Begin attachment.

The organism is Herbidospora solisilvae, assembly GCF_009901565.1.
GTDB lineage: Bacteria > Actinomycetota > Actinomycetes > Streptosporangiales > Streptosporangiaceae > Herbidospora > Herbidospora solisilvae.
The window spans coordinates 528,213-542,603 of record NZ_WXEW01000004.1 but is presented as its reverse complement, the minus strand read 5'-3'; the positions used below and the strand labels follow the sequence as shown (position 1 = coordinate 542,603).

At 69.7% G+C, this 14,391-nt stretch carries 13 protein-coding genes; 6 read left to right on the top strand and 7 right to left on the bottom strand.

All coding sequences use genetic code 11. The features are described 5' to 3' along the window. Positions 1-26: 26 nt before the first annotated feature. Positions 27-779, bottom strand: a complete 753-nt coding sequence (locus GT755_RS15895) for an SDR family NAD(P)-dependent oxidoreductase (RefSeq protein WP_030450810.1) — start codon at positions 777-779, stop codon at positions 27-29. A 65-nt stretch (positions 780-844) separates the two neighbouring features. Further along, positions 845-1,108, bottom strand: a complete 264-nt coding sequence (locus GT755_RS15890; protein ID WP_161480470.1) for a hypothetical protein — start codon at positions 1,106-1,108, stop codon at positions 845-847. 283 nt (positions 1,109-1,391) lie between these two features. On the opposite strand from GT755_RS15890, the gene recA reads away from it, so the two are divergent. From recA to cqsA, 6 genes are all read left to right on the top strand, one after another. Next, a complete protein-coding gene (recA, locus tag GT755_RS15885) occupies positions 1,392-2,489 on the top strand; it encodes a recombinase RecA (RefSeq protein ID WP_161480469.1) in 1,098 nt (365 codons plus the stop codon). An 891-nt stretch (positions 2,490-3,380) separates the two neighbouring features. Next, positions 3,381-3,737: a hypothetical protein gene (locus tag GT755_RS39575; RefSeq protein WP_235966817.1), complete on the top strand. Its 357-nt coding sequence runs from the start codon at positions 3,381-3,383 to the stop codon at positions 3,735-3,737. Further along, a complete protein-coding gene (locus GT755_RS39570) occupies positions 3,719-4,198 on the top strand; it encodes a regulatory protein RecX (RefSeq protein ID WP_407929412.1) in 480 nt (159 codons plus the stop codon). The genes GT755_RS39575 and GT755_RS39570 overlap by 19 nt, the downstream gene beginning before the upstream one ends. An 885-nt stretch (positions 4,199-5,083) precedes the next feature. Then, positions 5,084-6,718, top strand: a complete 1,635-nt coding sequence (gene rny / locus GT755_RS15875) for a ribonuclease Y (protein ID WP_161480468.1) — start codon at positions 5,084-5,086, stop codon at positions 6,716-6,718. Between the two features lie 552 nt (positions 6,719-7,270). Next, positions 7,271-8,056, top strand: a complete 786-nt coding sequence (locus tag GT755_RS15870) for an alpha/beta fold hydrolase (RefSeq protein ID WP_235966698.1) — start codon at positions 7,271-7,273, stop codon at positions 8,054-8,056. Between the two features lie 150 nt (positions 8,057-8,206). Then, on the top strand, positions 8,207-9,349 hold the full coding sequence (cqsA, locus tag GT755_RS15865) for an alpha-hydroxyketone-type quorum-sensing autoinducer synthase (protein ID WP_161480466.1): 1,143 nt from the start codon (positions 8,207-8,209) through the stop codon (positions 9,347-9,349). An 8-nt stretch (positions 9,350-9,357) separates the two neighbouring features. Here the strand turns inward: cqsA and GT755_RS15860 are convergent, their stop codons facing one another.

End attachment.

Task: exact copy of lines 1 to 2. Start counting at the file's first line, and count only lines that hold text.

The organism is Herbidospora solisilvae, assembly GCF_009901565.1.
GTDB lineage: Bacteria > Actinomycetota > Actinomycetes > Streptosporangiales > Streptosporangiaceae > Herbidospora > Herbidospora solisilvae.